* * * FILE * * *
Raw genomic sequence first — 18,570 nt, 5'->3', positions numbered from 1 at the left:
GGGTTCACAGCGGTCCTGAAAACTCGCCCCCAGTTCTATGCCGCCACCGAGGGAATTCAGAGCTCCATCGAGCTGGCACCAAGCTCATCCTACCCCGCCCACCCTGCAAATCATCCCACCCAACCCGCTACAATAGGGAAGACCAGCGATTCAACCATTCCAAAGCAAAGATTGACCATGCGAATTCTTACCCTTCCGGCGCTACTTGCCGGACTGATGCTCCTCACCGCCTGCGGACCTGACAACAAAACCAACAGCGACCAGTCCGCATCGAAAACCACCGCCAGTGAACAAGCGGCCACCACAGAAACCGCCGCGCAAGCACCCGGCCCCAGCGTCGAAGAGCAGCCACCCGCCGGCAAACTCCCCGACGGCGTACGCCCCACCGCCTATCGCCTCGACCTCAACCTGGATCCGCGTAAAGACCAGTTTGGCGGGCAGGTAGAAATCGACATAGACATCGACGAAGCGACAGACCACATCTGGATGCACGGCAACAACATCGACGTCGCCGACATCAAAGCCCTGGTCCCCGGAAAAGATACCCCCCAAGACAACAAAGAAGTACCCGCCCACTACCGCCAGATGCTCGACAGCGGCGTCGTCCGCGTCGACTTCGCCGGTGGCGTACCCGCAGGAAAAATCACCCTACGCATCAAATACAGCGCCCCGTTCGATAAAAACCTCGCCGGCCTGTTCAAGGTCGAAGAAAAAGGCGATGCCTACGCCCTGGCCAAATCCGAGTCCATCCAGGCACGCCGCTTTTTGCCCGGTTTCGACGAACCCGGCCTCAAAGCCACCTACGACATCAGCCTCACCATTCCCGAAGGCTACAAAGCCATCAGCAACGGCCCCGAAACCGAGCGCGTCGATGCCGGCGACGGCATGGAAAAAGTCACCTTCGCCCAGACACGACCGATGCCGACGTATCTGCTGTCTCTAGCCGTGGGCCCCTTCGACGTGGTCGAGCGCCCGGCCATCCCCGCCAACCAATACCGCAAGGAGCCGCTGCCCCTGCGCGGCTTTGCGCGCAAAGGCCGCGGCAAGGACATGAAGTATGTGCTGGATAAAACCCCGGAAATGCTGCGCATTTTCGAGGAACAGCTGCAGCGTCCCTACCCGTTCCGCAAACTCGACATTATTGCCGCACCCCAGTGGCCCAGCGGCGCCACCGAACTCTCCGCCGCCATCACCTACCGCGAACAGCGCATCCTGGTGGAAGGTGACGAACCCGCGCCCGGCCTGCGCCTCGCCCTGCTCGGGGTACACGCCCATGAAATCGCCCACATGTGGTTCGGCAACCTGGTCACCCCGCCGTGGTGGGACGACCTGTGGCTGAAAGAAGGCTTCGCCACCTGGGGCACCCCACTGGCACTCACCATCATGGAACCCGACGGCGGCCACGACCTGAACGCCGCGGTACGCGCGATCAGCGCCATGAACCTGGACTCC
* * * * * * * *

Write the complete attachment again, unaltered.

Raw genomic sequence first — 18,570 nt, 5'->3', positions numbered from 1 at the left:
GGGTTCACAGCGGTCCTGAAAACTCGCCCCCAGTTCTATGCCGCCACCGAGGGAATTCAGAGCTCCATCGAGCTGGCACCAAGCTCATCCTACCCCGCCCACCCTGCAAATCATCCCACCCAACCCGCTACAATAGGGAAGACCAGCGATTCAACCATTCCAAAGCAAAGATTGACCATGCGAATTCTTACCCTTCCGGCGCTACTTGCCGGACTGATGCTCCTCACCGCCTGCGGACCTGACAACAAAACCAACAGCGACCAGTCCGCATCGAAAACCACCGCCAGTGAACAAGCGGCCACCACAGAAACCGCCGCGCAAGCACCCGGCCCCAGCGTCGAAGAGCAGCCACCCGCCGGCAAACTCCCCGACGGCGTACGCCCCACCGCCTATCGCCTCGACCTCAACCTGGATCCGCGTAAAGACCAGTTTGGCGGGCAGGTAGAAATCGACATAGACATCGACGAAGCGACAGACCACATCTGGATGCACGGCAACAACATCGACGTCGCCGACATCAAAGCCCTGGTCCCCGGAAAAGATACCCCCCAAGACAACAAAGAAGTACCCGCCCACTACCGCCAGATGCTCGACAGCGGCGTCGTCCGCGTCGACTTCGCCGGTGGCGTACCCGCAGGAAAAATCACCCTACGCATCAAATACAGCGCCCCGTTCGATAAAAACCTCGCCGGCCTGTTCAAGGTCGAAGAAAAAGGCGATGCCTACGCCCTGGCCAAATCCGAGTCCATCCAGGCACGCCGCTTTTTGCCCGGTTTCGACGAACCCGGCCTCAAAGCCACCTACGACATCAGCCTCACCATTCCCGAAGGCTACAAAGCCATCAGCAACGGCCCCGAAACCGAGCGCGTCGATGCCGGCGACGGCATGGAAAAAGTCACCTTCGCCCAGACACGACCGATGCCGACGTATCTGCTGTCTCTAGCCGTGGGCCCCTTCGACGTGGTCGAGCGCCCGGCCATCCCCGCCAACCAATACCGCAAGGAGCCGCTGCCCCTGCGCGGCTTTGCGCGCAAAGGCCGCGGCAAGGACATGAAGTATGTGCTGGATAAAACCCCGGAAATGCTGCGCATTTTCGAGGAACAGCTGCAGCGTCCCTACCCGTTCCGCAAACTCGACATTATTGCCGCACCCCAGTGGCCCAGCGGCGCCACCGAACTCTCCGCCGCCATCACCTACCGCGAACAGCGCATCCTGGTGGAAGGTGACGAACCCGCGCCCGGCCTGCGCCTCGCCCTGCTCGGGGTACACGCCCATGAAATCGCCCACATGTGGTTCGGCAACCTGGTCACCCCGCCGTGGTGGGACGACCTGTGGCTGAAAGAAGGCTTCGCCACCTGGGGCACCCCACTGGCACTCACCATCATGGAACCCGACGGCGGCCACGACCTGAACGCCGCGGTACGCGCGATCAGCGCCATGAACCTGGACTCC